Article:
Cybersecurity Maturity Model Certification (CMMC): What We Know to be Facts vs. What We Need to Find Out (Third In A Series)
June 19, 2020
By: Jason L. Ott, Derrick L. Maultsby, Jr., and Adam Zaccari
As discussed in the first two entries in this series of four, while COVID-19 has many organizations focused on other priorities, the Cybersecurity Maturity Model Certification (CMMC) remains to be phased into DoD contracts beginning July 1, 2020. It is important that all affected organizations continue to prepare for the requirements. The U.S. Department of Defense (“DoD”) released version 1.0 of its CMMC on January 31, 2020. The CMMC is a unified standard based on several different cybersecurity standards including NIST SP 800-171, NIST SP 800-53, ISO 27001, ISO 27032, AIA NAS9933, CIS CSC 7.1 and others. Previously, contractors were responsible for implementing, monitoring, and self-certifying the security of their information technology systems and any Confidential Unclassified Information stored on or transmitted by those systems. The CMMC requires third-party certification of contractors' compliance with mandatory practices, procedures, and capabilities – a major change. In this blog entry we will discuss what we know to be as facts about the CMMC, and what we still do not know at this time. Stay tuned as we will be providing additional information as it becomes available.
What We Know to be Facts
There are more than 300,000 vendors in the DoD supply chain, each of which will require assessment. Organizations that will be seeking certification include Prime contractors and subcontractors – essentially any organization that sells or services the DoD.
Prime contractors and subcontractors must be certified under CMMC standards to any one of five levels. The highest levels are reserved for organizations exposed to the most sensitive information. The CMMC framework encompasses security processes, as well as cybersecurity best practices from various standards, frameworks, and references. There are a total of 171 practices mapped across the five levels of CMMC maturity.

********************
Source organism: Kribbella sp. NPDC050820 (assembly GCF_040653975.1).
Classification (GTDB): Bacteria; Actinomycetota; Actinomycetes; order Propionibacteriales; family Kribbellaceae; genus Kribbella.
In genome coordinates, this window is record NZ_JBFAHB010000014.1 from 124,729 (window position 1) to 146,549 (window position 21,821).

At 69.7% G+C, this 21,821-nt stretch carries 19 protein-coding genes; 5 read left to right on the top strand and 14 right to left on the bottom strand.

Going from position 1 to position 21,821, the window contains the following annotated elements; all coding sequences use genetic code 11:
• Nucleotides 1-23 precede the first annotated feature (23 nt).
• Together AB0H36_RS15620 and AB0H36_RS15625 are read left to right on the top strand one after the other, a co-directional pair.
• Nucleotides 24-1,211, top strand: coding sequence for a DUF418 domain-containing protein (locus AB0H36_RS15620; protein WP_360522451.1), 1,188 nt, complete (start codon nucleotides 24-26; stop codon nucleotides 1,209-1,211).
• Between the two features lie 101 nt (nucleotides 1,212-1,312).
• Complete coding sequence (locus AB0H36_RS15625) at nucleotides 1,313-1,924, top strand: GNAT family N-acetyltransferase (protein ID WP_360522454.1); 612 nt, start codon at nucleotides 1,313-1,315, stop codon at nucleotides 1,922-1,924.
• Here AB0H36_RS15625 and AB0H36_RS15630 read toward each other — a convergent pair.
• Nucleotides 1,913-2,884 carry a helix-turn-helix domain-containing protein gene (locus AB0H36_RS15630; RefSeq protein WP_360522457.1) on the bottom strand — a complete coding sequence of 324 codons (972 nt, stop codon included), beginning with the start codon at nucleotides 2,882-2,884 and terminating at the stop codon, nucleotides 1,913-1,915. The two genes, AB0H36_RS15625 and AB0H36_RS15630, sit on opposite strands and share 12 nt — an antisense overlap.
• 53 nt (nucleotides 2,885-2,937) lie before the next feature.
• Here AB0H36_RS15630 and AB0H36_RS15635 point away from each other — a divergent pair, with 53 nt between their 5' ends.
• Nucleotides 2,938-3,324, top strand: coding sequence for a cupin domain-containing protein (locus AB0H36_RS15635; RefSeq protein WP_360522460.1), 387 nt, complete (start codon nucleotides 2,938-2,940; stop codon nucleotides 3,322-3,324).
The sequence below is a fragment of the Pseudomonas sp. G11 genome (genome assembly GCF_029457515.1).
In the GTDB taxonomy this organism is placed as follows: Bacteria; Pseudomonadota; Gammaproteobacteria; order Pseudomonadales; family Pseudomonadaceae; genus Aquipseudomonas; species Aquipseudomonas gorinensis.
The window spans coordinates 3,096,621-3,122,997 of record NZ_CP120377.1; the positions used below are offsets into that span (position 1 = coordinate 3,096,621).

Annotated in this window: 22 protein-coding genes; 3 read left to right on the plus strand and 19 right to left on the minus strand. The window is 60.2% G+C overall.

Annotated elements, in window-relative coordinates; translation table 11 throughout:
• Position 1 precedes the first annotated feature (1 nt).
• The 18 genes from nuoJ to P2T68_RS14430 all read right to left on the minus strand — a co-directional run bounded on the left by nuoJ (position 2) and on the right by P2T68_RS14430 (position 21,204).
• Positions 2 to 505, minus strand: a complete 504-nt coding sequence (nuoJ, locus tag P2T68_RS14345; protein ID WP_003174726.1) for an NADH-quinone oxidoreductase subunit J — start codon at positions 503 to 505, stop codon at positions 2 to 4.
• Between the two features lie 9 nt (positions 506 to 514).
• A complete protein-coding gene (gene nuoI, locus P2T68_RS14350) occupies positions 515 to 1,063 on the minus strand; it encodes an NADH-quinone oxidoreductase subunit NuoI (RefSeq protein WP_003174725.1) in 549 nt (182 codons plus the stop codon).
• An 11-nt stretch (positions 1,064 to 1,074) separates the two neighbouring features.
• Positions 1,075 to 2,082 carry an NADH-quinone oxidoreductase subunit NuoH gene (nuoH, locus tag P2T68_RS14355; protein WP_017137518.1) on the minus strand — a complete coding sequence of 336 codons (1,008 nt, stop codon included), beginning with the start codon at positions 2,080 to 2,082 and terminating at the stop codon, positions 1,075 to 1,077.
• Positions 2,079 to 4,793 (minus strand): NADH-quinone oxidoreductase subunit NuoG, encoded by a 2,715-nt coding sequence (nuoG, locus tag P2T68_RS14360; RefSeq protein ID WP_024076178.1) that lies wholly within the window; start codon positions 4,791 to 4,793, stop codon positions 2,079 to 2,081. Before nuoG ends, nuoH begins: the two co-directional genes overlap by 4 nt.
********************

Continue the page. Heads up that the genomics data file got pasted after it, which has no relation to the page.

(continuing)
The actual implementation rollout of the CMMC framework will begin in Q3 2020 and take up to 5 years. If a contract requires CMMC certification, it will be listed as a Request for Proposal. The CMMC-AB will be providing the standard for applying the model and certify trainers who will train assessors. The CMMC-AB will provide an online marketplace where organizations can find an available Certified Third-Party Assessment Organization (C3PAO). A certification will last 3 years, provided there are no incidents or other triggers inducing a re-assessment.
What We Need to Find Out
The thresholds for validating compliance have yet to be determined. Now that the model for CMMC has been released, the standard is now being built. Once the standard is built, training for the assessors will be created, as it does not exist as it stands today. With accredited training not yet created, be aware of anyone who claims they can guarantee compliance – after all, it depends on accreditation of C3PAOs and assessors. Until these items are created, organizations should be focusing on DFARS/NIST800-171 compliance. Any type of non-compliance from this standard can put your organization’s business with the DoD at risk. As for a timeline, there is not one yet, but we can tell you that it is in process and being worked on.
Considering the significant impact these provisions may have on your business, Jackson Kelly is committed to providing knowledgeable counsel to help our clients navigate these pending requirements. We have partnered with SecureSky, a leading cybersecurity firm specializing in helping companies meet compliance demands while improving their security posture. Jackson Kelly and SecureSky actively engage with industry leaders that provide technology, tools, and resources enabling companies around the globe to ensure compliance in all facets of business, specifically including the ever-growing world of data privacy and security regulation, such as the CMMC and the California Consumer Privacy Act that we have explored in this series as well. We are committed to helping your business understand what it might be required to do to ensure compliance. Please feel free to contact us any time to discuss your needs in more detail.